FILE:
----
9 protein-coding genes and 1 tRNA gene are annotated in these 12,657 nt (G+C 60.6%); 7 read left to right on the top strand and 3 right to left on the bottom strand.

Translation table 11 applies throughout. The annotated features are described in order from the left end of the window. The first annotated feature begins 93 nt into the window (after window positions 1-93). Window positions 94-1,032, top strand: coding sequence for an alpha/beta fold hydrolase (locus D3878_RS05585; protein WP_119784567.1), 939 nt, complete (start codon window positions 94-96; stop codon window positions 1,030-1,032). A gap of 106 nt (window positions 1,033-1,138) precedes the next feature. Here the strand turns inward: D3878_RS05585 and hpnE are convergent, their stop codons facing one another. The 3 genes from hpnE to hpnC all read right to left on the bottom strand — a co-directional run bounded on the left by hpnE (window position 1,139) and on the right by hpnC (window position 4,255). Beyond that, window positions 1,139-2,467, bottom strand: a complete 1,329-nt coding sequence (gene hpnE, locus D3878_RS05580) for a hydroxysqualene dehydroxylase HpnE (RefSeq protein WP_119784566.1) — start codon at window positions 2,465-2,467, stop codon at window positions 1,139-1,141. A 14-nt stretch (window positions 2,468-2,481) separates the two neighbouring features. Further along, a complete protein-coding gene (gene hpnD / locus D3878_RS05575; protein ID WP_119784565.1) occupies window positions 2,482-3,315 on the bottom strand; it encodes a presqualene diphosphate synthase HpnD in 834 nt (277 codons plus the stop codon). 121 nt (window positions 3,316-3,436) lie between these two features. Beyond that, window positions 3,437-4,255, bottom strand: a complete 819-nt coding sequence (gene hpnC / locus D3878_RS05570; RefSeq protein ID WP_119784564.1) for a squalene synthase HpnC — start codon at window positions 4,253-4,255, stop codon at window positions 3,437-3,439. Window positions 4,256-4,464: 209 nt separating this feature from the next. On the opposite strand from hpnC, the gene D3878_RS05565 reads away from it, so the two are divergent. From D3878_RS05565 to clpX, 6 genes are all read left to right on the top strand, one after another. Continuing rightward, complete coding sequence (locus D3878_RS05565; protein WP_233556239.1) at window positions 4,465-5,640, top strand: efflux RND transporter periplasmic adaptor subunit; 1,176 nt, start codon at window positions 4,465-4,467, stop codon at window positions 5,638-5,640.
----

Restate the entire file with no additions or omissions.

9 protein-coding genes and 1 tRNA gene are annotated in these 12,657 nt (G+C 60.6%); 7 read left to right on the top strand and 3 right to left on the bottom strand.

Translation table 11 applies throughout. The annotated features are described in order from the left end of the window. The first annotated feature begins 93 nt into the window (after window positions 1-93). Window positions 94-1,032, top strand: coding sequence for an alpha/beta fold hydrolase (locus D3878_RS05585; protein WP_119784567.1), 939 nt, complete (start codon window positions 94-96; stop codon window positions 1,030-1,032). A gap of 106 nt (window positions 1,033-1,138) precedes the next feature. Here the strand turns inward: D3878_RS05585 and hpnE are convergent, their stop codons facing one another. The 3 genes from hpnE to hpnC all read right to left on the bottom strand — a co-directional run bounded on the left by hpnE (window position 1,139) and on the right by hpnC (window position 4,255). Beyond that, window positions 1,139-2,467, bottom strand: a complete 1,329-nt coding sequence (gene hpnE, locus D3878_RS05580) for a hydroxysqualene dehydroxylase HpnE (RefSeq protein WP_119784566.1) — start codon at window positions 2,465-2,467, stop codon at window positions 1,139-1,141. A 14-nt stretch (window positions 2,468-2,481) separates the two neighbouring features. Further along, a complete protein-coding gene (gene hpnD / locus D3878_RS05575; protein ID WP_119784565.1) occupies window positions 2,482-3,315 on the bottom strand; it encodes a presqualene diphosphate synthase HpnD in 834 nt (277 codons plus the stop codon). 121 nt (window positions 3,316-3,436) lie between these two features. Beyond that, window positions 3,437-4,255, bottom strand: a complete 819-nt coding sequence (gene hpnC / locus D3878_RS05570; RefSeq protein ID WP_119784564.1) for a squalene synthase HpnC — start codon at window positions 4,253-4,255, stop codon at window positions 3,437-3,439. Window positions 4,256-4,464: 209 nt separating this feature from the next. On the opposite strand from hpnC, the gene D3878_RS05565 reads away from it, so the two are divergent. From D3878_RS05565 to clpX, 6 genes are all read left to right on the top strand, one after another. Continuing rightward, complete coding sequence (locus D3878_RS05565; protein WP_233556239.1) at window positions 4,465-5,640, top strand: efflux RND transporter periplasmic adaptor subunit; 1,176 nt, start codon at window positions 4,465-4,467, stop codon at window positions 5,638-5,640.